2.4. Fermented Beverages

As documented in the Food and Agriculture Organization of the UN, quinoa seeds have been listed as one of the most popular pseudocereals for brewing. Un-malted quinoa seed and quinoa flakes are employed for brewing beer. Research results have shown that, despite the reduced soluble nitrogen content, the foam stability was significantly higher with 30% quinoa seed flakes, which can be explained by that fact that the higher levels of soluble proteins in quinoa seeds generate high molecular nitrogenous components. When quinoa seed flakes are incorporated in beer, they contribute to a higher sensory desirability than all-malt beer [33].
The potential of quinoa seed protein for wine phenolic fining was evaluated by Pino-Ramos et al. [34]. Compared to commercial fining agents, quinoa seed protein at the concentration of 30 g/hL or 50 g/hL had a similar efficacy in reducing the turbidity of red wines. The study suggested that quinoa seed protein may act as an alternative to animal protein in the wine fining process.

2.5. Delivering Hydrophobic Bioactive Agents

The construction of biopolymer-based systems for delivering functional ingredients is intended to improve their solubility, stability, bioaccessibility, and bioavailability, and has become one of the most recent research hotspots. A wide range of proteins and polysaccharides have been reported to play critical roles in this issue because of their biodegradability and biocompatibility. Quinoa seed proteins could form nano-micelles as delivery carriers for hydrophobic compounds by forming amorphous complexes. The encapsulation efficiency and loading capacity of quercetin amounted to 81.3% and 33.9%, respectively. Moreover, the system provided the hydrophobic agents with high retention after 3 months of storage [35]. The distinct characteristics of quinoa seed starch, with their smaller granular size and comparatively higher amount of amylopectin unit chains, allowed it to form a physical barrier for stabilizing emulsion droplets [36]. Quinoa seed starch nanoparticles exerted higher efficiency than maize starch nanoparticles in terms of loading quercetin, which was attributed to the lower crystallinity induced by the high amylopectin content in quinoa seeds, resulting in a higher quercetin adsorption. The stability of quercetin was significantly enhanced, and the incorporation of quercetin significantly delayed the enzymatic hydrolysis of starch nanoparticles [37]. Similar results were observed in rutin-loaded starch nanoparticles with enhanced encapsulation efficiency and loading capacity compared to maize starch nanoparticles [38]. Moreover, the octenyl succinic anhydride-modified quinoa seed starch showed an even better entrapping ability. The encapsulation efficiency of rutin-loaded Pickering emulsions stabilized by amphiphilic quinoa starch reached as high as 99.3%, and sustained release was achieved in the in vitro studies [39]. Previous studies have indicated that microspheres with high adsorption capacity could be fabricated from quinoa seed starch, and could act as a promising material for drug delivery [40].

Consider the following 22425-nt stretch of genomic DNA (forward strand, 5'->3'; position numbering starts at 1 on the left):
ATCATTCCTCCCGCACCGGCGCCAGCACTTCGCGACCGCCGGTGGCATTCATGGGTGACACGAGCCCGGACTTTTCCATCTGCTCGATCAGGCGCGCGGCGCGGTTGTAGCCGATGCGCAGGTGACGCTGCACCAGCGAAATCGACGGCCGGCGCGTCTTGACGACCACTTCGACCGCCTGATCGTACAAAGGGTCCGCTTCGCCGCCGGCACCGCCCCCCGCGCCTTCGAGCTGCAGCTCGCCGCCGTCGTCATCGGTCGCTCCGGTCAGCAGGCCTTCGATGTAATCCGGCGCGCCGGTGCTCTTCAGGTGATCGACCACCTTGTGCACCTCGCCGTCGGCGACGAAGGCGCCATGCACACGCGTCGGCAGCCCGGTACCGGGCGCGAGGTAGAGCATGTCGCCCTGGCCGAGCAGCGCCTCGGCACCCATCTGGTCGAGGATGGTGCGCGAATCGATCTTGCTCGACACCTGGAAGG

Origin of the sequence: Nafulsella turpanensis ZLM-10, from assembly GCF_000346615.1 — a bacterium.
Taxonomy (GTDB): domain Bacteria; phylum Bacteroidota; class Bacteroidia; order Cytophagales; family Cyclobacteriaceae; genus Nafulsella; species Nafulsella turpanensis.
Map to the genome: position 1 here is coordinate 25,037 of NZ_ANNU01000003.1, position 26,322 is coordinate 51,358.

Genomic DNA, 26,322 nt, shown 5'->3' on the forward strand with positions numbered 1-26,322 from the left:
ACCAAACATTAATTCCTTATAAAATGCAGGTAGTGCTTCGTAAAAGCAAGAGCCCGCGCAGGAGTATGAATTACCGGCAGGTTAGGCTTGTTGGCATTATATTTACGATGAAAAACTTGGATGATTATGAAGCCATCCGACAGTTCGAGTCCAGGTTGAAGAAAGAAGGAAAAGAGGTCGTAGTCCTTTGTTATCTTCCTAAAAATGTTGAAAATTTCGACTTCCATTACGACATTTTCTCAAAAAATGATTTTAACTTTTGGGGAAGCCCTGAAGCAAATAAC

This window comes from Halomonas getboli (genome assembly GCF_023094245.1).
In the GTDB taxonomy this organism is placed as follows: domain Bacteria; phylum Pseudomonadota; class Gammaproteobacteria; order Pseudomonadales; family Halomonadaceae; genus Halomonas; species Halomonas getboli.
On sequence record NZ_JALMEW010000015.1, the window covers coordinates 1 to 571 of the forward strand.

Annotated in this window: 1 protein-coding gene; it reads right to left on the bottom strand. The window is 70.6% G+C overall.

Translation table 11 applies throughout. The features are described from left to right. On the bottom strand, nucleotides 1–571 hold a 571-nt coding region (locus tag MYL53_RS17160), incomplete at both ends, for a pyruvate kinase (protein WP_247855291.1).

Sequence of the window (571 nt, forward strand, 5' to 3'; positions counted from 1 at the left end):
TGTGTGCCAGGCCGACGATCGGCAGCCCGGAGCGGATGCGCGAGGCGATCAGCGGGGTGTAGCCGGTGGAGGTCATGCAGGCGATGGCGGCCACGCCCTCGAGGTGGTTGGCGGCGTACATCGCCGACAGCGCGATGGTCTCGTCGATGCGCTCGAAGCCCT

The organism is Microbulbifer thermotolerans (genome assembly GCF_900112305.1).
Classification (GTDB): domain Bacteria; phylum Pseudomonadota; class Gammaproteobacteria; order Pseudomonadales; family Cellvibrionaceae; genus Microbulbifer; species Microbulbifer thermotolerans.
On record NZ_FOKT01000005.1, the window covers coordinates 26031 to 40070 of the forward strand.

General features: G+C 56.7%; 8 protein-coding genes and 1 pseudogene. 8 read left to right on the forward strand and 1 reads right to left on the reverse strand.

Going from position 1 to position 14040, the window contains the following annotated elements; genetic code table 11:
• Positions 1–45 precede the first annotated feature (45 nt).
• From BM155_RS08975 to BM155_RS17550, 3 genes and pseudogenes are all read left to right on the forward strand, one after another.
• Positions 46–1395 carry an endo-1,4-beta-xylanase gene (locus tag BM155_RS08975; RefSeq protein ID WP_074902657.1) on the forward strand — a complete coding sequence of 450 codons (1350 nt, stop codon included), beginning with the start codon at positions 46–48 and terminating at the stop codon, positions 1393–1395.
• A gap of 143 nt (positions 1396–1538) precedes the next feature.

2.6. Edible Films

Quinoa seeds are potential alternative film materials contributing to the dedication to environmental friendliness and development of new food products. Mixed films incorporating quinoa seed protein isolate combined together with chitosan showed enhanced mechanical properties compared with chitosan films, indicating a synergistic effect of the two biopolymers [41]. Previous studies have reported that native quinoa seed starch could be used to prepare transparent biodegradable films [42], whereas many kinds of botanical starches generally require modification for their applications.